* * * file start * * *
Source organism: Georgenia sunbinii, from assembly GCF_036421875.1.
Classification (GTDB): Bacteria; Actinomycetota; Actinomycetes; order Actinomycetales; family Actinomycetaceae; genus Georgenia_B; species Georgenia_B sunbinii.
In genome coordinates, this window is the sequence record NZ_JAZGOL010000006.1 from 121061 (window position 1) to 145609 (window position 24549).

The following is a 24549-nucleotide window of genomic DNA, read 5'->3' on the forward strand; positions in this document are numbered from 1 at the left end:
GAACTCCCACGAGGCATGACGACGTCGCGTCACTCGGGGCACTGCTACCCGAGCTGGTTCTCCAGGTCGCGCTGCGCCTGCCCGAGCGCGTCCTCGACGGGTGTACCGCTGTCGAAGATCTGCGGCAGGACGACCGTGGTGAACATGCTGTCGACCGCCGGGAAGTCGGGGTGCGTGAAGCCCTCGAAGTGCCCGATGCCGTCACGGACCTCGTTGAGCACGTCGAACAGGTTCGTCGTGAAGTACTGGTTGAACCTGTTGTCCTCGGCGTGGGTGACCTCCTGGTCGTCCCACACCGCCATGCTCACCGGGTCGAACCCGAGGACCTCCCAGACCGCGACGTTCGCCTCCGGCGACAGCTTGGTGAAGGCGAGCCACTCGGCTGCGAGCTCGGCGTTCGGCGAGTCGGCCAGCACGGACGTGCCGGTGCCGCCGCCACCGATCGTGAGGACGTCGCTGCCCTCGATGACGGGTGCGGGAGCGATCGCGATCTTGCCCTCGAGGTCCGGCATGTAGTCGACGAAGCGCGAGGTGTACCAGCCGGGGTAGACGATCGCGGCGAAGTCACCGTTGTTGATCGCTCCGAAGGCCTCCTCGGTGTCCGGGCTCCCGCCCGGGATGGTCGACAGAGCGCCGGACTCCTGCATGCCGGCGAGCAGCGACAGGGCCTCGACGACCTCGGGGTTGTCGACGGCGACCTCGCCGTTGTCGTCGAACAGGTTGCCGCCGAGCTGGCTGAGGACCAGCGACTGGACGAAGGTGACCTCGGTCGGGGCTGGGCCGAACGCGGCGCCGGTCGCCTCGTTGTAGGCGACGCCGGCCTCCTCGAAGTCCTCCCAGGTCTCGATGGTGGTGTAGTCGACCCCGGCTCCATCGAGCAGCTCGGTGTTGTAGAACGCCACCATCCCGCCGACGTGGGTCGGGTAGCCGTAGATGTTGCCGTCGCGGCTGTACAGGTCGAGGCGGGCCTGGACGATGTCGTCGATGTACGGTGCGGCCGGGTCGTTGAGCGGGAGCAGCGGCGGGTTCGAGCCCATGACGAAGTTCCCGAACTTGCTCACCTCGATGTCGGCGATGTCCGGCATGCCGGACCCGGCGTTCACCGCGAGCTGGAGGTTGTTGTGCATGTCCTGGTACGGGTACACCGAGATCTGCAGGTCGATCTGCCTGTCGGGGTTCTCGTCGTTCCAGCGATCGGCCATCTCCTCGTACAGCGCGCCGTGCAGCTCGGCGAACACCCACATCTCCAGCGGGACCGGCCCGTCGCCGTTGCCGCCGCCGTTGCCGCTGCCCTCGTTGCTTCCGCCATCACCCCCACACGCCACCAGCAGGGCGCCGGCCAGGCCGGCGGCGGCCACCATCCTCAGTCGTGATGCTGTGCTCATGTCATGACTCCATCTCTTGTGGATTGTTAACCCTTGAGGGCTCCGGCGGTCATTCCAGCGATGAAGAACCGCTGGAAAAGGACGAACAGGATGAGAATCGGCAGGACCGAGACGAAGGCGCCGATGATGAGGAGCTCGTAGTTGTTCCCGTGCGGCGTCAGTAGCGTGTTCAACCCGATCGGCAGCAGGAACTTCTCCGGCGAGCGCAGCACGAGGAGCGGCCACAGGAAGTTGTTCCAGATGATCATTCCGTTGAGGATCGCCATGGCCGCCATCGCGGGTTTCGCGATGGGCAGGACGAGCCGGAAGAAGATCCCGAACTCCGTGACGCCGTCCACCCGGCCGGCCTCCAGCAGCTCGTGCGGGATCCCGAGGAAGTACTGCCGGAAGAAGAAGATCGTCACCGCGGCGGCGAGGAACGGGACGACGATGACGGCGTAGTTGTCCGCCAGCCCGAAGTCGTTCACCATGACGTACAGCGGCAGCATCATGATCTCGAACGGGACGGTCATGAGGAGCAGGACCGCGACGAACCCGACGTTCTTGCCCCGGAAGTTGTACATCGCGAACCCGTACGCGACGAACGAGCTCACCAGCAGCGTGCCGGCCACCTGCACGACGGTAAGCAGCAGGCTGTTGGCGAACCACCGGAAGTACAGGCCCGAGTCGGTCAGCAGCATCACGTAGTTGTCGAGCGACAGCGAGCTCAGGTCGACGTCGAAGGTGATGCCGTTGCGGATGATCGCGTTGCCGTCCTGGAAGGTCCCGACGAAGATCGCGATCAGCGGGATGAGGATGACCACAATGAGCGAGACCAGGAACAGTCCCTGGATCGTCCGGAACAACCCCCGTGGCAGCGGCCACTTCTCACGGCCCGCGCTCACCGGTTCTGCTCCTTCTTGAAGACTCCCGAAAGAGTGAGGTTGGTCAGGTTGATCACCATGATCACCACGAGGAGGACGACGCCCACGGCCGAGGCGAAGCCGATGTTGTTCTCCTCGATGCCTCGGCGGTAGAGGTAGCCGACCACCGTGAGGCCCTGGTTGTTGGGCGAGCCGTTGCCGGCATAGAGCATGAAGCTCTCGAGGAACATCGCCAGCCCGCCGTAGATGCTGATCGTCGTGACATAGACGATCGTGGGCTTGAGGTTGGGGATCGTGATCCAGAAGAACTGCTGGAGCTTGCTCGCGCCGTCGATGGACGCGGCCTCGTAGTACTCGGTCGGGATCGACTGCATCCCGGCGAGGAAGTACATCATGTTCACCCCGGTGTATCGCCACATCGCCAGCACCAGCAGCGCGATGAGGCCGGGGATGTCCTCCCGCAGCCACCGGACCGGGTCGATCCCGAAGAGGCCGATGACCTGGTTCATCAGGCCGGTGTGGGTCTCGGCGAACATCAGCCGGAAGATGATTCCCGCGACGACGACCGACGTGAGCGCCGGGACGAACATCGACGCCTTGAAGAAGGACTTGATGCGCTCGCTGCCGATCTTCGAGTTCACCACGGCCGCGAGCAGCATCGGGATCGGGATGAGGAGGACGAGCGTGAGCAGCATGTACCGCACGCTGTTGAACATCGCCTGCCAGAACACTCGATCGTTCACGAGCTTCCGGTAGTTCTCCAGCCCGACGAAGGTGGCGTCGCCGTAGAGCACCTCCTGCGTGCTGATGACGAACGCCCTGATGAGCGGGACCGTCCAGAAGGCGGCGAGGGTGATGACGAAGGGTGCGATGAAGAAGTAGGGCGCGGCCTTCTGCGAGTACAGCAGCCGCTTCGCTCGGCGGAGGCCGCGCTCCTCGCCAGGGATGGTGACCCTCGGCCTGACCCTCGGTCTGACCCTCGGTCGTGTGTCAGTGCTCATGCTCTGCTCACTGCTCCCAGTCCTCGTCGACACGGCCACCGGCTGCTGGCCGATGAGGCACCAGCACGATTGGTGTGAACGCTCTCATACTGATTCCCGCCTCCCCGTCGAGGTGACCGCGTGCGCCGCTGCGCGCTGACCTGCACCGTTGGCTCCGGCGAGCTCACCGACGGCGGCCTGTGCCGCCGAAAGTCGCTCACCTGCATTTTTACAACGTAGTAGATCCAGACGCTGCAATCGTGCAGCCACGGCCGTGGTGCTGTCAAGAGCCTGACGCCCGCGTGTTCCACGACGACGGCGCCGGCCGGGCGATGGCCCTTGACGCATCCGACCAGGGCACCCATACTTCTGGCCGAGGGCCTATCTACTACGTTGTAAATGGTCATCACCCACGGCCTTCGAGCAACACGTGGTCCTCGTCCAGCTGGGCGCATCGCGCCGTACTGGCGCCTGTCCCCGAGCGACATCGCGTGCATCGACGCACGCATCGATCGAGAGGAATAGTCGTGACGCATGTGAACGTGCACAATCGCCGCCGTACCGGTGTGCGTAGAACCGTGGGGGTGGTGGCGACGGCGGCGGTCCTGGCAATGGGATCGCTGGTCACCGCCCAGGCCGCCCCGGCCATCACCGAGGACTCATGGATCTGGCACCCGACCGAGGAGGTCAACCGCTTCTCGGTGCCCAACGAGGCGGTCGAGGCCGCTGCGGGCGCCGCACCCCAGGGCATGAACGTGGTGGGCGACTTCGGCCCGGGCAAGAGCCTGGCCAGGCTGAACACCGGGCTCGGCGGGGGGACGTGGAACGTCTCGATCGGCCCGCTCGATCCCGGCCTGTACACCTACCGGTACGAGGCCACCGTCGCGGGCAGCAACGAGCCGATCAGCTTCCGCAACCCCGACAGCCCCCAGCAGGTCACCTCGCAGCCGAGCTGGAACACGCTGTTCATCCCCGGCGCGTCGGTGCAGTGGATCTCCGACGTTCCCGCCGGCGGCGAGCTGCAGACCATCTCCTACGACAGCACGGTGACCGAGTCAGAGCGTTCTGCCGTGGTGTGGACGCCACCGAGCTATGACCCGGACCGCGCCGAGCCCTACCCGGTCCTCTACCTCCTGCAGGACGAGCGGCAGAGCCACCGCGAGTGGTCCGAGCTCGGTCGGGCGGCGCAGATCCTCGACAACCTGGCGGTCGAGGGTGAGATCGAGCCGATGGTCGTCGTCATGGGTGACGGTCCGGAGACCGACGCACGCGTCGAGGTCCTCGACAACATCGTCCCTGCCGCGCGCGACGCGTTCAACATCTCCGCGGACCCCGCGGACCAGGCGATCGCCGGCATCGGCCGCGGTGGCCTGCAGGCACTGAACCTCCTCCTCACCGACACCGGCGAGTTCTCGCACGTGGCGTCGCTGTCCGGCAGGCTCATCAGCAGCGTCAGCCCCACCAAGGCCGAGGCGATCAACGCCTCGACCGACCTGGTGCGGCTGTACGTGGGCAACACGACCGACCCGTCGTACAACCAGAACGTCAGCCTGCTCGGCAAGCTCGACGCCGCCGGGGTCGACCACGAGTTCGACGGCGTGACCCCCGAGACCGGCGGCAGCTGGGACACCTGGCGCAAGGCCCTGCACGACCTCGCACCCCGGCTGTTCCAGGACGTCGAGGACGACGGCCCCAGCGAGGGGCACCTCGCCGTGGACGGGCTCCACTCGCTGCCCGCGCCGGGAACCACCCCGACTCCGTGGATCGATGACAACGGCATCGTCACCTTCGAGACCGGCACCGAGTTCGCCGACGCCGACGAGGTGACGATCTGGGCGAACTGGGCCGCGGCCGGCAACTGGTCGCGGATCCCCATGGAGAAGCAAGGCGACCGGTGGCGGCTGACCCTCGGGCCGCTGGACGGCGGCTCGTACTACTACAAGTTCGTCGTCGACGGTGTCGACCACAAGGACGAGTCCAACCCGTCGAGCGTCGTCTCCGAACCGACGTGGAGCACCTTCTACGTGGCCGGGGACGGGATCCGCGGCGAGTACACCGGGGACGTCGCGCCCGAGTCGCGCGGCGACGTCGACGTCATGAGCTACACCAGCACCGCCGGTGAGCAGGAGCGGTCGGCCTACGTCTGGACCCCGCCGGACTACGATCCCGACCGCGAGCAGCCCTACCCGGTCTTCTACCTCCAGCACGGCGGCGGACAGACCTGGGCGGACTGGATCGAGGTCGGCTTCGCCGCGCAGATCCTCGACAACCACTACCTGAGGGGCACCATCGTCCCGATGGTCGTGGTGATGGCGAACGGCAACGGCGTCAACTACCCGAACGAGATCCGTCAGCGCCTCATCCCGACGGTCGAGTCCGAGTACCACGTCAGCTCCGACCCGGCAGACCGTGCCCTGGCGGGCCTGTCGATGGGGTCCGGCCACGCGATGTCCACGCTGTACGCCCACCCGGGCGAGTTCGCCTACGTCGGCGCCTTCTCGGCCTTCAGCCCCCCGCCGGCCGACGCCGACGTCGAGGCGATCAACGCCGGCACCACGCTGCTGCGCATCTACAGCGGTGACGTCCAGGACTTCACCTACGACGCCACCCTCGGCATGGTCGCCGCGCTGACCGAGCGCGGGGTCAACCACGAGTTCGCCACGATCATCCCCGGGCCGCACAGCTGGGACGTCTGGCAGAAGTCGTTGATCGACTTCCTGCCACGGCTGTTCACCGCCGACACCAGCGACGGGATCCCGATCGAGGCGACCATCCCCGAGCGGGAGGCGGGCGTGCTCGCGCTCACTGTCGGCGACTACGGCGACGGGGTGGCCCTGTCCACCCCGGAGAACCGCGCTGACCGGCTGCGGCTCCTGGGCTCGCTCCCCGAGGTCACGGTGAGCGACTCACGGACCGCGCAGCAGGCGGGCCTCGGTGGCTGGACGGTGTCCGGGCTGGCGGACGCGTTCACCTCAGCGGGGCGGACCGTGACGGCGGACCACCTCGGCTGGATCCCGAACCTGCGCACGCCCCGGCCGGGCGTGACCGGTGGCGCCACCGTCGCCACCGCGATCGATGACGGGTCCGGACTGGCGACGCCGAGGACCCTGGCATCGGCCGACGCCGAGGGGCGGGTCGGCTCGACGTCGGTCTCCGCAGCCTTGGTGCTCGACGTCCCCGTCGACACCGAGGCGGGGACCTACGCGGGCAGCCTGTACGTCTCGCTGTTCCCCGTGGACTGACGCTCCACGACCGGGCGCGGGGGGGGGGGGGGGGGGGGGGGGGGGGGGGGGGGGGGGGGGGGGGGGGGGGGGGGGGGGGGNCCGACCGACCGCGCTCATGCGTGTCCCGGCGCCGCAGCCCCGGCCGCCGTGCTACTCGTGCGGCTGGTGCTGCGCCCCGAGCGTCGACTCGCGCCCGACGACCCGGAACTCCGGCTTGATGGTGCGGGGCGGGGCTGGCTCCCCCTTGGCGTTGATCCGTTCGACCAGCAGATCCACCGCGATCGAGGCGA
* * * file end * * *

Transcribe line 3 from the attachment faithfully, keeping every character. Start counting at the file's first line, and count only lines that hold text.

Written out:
In genome coordinates, this window is the sequence record NZ_JAZGOL010000006.1 from 121061 (window position 1) to 145609 (window position 24549).